Construction Site Safety Tips

Falls are the leading cause of worker deaths on construction sites, according to the Occupational Safety and Health Administration (OSHA). In 2013, out of the 796 total work-related fatalities in the construction industry, 294 were caused by falls.

Some responsibility for site fall accidents clearly lies with employers. Among OSHA’s Top 10 most frequently cited safety standards for violations in 2014, three were related to falls:

  • Fall protection, the number one standard for violations
  • Scaffolding general requirements, the number three standard for violations
  • Ladders, the number seven standard for violations

If you have been injured or lost a loved one in a construction site fall accident, it’s in your best interests to consult with a knowledgeable construction accident attorney. At the Sevenish Law Firm, we’ve been helping accident victims and their families in Indianapolis and throughout Indiana since 1985. Our goal is to maximize the benefits and compensation you receive for your injuries.

Safety Rules to Prevent Falls on Construction Sites

OSHA regulations require employers to set up the workplace to prevent workers from falling off of elevated workstations or overhead platforms, or into holes in the floors or walls. OSHA fall protection requirements in the construction industry begin at six feet above ground level. When work is being done over dangerous machinery and equipment, fall protection is required, regardless of the distance.

OSHA lists the following specific requirements that employers must follow for worker fall protection:

  • Every floor hole a worker could accidentally walk into must be guarded with a railing and toe board or a floor hole cover.
  • Employers must provide a guardrail and toe board around every elevated, open-sided platform, floor, or runway.
  • If a worker could fall into any dangerous equipment or machinery, such as a conveyor belt or a vat of acid, guardrails and toe boards must be provided, regardless of height.
  • For certain jobs, other means of fall protection may be required, including safety harness and line, safety nets, handrails, and stair railings.

Safety Tips to Prevent Falls In Construction

OSHA launched the National Safety Stand-Down to Prevent Falls in Construction with the goal of reducing falls in construction by encouraging employers to:

  • Plan ahead to get the job done safely
  • Provide the right equipment
  • Train workers to use the equipment safely

OSHA offers the following safety tips regarding specific fall hazards:


  • Only use ladders that comply with OSHA standards.
  • Inspect ladders for cracked or broken parts before each use.
  • Do not put more weight on a ladder than it is designed to hold.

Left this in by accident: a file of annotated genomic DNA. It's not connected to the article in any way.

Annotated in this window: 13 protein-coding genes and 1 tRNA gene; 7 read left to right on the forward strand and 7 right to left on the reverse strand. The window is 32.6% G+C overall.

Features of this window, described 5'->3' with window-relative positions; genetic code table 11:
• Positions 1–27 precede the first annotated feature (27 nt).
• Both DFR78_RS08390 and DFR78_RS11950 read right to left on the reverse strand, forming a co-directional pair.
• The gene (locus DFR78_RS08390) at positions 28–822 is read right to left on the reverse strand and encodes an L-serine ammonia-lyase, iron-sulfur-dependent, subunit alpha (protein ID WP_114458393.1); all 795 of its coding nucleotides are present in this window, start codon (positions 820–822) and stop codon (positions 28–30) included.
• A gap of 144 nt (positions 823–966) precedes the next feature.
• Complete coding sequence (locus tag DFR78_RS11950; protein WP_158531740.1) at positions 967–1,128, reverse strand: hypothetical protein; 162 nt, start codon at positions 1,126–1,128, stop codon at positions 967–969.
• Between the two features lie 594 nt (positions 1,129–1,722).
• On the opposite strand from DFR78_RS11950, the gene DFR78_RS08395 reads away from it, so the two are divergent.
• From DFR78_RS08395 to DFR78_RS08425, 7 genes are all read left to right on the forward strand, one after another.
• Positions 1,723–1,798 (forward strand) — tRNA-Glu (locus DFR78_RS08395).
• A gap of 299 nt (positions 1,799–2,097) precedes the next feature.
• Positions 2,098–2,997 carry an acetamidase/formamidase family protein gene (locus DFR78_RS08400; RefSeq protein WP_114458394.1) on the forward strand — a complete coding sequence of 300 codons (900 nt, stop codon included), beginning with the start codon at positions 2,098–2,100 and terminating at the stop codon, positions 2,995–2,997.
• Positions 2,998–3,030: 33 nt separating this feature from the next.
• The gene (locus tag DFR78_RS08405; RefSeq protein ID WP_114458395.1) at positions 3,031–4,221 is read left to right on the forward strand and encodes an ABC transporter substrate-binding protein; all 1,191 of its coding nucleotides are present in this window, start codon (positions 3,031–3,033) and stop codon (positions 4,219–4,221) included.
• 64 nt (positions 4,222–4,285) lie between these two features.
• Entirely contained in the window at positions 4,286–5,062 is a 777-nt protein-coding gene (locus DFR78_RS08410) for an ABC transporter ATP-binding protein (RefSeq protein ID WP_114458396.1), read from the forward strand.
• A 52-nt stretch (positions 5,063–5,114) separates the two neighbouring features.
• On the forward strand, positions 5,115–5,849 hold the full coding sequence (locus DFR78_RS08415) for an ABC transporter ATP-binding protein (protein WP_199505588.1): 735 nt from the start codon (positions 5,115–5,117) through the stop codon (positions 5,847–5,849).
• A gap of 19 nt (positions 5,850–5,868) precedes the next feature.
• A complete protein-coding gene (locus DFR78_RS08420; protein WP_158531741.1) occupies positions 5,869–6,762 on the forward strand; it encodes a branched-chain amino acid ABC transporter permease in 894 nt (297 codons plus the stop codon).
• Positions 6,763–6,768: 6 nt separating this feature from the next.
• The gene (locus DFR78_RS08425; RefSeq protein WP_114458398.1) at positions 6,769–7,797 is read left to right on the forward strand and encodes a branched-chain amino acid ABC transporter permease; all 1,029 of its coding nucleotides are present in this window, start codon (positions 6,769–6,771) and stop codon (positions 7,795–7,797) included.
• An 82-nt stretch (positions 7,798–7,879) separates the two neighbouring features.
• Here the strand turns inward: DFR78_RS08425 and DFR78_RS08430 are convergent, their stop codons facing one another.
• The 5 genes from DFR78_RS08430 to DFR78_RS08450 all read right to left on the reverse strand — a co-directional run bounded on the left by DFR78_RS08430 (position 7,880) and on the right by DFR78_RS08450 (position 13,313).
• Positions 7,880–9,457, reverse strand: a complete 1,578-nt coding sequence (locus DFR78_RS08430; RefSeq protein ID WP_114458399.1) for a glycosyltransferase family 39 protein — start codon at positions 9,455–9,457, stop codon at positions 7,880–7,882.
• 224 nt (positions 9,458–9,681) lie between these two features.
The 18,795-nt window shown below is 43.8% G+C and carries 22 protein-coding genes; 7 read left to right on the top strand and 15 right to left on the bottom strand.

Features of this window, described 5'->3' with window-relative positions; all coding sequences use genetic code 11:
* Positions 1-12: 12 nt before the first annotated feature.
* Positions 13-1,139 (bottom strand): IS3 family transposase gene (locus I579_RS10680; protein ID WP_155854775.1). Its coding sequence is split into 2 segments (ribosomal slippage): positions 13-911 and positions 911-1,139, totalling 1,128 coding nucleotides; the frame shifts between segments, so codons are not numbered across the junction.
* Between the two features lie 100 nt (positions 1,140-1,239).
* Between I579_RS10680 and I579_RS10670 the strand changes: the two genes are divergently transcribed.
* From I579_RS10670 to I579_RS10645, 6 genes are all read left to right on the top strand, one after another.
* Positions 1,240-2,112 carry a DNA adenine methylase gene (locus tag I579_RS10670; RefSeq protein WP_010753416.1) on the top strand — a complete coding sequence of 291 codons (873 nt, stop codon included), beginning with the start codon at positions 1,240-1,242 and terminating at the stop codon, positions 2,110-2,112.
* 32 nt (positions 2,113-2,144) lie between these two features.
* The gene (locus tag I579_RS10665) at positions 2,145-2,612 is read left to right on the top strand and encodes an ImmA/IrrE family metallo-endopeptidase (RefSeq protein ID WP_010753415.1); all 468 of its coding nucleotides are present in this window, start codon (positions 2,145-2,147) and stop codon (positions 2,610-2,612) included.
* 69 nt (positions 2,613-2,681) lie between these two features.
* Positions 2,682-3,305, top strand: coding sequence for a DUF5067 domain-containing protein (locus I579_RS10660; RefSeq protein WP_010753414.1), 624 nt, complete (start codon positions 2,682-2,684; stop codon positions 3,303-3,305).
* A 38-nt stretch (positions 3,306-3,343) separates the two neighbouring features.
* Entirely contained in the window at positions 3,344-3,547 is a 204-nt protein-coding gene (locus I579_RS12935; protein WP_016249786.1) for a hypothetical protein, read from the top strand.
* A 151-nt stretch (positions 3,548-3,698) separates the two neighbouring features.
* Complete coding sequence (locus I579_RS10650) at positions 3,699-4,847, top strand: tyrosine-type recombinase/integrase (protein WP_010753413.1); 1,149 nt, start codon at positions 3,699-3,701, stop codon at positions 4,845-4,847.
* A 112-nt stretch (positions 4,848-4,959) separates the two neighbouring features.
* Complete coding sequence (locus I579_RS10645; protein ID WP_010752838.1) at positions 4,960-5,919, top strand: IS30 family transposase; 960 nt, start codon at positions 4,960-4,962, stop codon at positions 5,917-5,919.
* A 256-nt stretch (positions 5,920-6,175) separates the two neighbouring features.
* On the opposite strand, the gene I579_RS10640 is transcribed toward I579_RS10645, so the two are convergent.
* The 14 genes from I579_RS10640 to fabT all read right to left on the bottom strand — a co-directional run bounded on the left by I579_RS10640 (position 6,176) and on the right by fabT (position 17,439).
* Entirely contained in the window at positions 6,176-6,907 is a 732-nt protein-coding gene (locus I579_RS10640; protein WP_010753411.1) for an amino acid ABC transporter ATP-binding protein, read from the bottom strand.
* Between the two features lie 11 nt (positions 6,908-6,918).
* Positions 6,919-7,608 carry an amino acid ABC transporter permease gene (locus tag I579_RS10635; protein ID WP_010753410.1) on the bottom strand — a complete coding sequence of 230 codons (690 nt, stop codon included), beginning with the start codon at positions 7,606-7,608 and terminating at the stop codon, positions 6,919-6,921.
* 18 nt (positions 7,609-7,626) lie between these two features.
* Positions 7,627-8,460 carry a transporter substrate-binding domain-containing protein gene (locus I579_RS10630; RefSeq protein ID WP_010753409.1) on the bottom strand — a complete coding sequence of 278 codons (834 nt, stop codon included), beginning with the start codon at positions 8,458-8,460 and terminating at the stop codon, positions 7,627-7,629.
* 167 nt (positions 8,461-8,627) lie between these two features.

• Portable ladders should be positioned so that the side rails extend at least three feet above the landing.
  • Secure side rails to a rigid support at the top. Use grab device when three-foot extension is not possible.
  • Ensure that the weight on the ladder will not cause it to slip off its support.

Unprotected Sides, Floor Holes, and Wall Openings

  • When workers are exposed to a fall of six feet or more, use one of the following: guardrail systems, safety net systems, or fall arrest systems.
  • Guard or cover any openings or floor holes as soon immediately.
  • Floor hole covers should be constructed to support twice the weight of the workers, materials and equipment that may be imposed on them at any given time.
  • Generally, fall prevention systems, such as guardrails, are better than fall protection systems, such as fall arrest devices and safety nets.

Who Is Responsible for Construction Site Fall Accidents?
Indiana workers are prohibited by workers’ compensation rules from suing their employers for work-related injuries. However, third parties could be responsible for your accident and injuries. Consult with an experienced Indiana construction accident lawyer to find out if you have a third-party claim.

When you work with Sevenish Law Firm, our seasoned accident lawyers will investigate your construction site fall to determine who may be liable for your injuries. Potentially responsible parties may include:

  • Employees of companies other than your employer
  • General contractors or subcontractors
  • Manufacturers of defective equipment or parts
  • Property owners

What Legal Options Do Insured Workers Have After a Construction Site Fall?

Your best course of action if you’ve been injured or lost a loved one in a construction site fall is to consult with a knowledgeable lawyer as soon as possible. Generally, injured workers are entitled to workers’ compensation benefits. Workers’ comp will cover your medical expenses and partially reimburse you for the wages lost while you were recovering from your injuries. Families of workers who have died in tragic construction fall accidents are generally entitled to claim workers’ compensation death benefits.

At Sevenish Law Firm, we will investigate all the facts and circumstances surrounding your accident to determine if any third parties may be held accountable for your injuries. If your fall was caused by the negligence of someone other than your employer, you may be entitled to file a personal injury claim for damages.

We offer a free and confidential case consultation with no obligation. Contact our firm by phone, email, or online form. We can advise you of your legal options and tell you what damages you may be entitled to claim.